Gender, Ethnicity, and Hybrid Forms of Community-Based Urban Activism in Vancouver, 1957-1978: The Strathcona story revisited
Abstract:In the 1960s and early 1970s, residents of the neighbourhood of Strathcona in the city of Vancouver, Canada, successfully fought the grand designs of planners, engineers, politicians and developers to displace residents, demolish homes, clear lands, and rebuild the area. Against all odds, a relatively politically powerless group of residents and their supporters from diverse ethnic and class backgrounds formed a neighbourhood organization, the Strathcona Property Owners and Tenants Association (SPOTA) to mount a last-ditch struggle to defend their homes, ways of life, and right to place. This article re-examines existing explanations of these historic events. It identifies the unique activism of ethnic minority women, and introduces the concept of culturally hybrid forms of oppositional practice - the interaction of cultural practices of the multi-ethnic, multi-cultural residents of Strathcona with mainstream Canadian political discourse and structures. The article stresses the critical importance of broadening and complicating existing analyses of multi-ethnic women's community-based urban activism as a way of rethinking feminist conceptualizations of movement activism around place and identity.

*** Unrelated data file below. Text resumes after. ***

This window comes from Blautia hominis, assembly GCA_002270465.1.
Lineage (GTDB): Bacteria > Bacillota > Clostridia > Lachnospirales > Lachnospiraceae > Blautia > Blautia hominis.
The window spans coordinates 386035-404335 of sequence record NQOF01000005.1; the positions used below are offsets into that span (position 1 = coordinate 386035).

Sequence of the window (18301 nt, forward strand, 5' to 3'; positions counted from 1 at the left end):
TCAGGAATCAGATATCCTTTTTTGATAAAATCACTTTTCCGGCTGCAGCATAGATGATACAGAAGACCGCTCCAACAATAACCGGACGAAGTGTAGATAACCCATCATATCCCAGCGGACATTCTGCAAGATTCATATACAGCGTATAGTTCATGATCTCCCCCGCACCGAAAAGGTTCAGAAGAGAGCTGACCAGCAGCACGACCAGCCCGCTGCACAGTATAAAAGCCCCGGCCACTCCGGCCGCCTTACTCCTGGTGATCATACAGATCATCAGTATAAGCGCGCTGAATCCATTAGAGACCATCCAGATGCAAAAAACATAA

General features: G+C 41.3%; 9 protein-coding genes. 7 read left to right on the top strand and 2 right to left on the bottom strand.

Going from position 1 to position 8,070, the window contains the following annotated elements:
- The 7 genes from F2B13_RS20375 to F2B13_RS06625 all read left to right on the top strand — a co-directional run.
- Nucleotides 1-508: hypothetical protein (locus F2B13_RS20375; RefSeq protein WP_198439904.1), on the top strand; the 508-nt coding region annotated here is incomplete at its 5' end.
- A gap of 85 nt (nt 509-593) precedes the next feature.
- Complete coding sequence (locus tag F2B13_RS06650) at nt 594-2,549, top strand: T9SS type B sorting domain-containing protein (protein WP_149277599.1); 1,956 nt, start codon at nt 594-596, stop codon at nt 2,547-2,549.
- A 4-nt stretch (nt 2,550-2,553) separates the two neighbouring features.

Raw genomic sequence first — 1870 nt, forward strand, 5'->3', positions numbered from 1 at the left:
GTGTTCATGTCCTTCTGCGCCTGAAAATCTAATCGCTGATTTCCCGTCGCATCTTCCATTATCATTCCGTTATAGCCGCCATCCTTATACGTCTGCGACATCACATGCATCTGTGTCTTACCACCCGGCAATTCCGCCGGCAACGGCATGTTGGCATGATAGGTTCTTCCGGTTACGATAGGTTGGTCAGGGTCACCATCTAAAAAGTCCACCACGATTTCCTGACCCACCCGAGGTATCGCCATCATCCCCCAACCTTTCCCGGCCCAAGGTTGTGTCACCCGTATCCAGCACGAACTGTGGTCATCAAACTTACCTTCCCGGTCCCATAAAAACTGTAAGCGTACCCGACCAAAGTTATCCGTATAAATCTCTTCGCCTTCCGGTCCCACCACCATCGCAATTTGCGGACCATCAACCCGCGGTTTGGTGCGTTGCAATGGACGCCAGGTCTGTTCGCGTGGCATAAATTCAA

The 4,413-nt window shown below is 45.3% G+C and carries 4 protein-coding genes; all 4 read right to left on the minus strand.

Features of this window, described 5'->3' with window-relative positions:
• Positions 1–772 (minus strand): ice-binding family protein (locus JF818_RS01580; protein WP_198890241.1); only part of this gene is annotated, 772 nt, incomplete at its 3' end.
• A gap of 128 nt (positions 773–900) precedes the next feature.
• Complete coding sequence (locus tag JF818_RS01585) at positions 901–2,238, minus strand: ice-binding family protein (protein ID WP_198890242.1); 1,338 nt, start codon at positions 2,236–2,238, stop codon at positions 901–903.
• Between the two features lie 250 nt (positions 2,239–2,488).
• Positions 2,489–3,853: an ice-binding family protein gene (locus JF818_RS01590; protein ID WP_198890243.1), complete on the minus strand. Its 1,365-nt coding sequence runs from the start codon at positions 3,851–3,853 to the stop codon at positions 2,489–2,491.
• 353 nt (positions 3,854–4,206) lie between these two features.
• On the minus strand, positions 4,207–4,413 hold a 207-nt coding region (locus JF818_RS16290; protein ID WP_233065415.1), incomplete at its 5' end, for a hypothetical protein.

Document Type: Research Article
Affiliations: University of Victoria, Victoria, BC, Canada
Publication date: 2007-08-01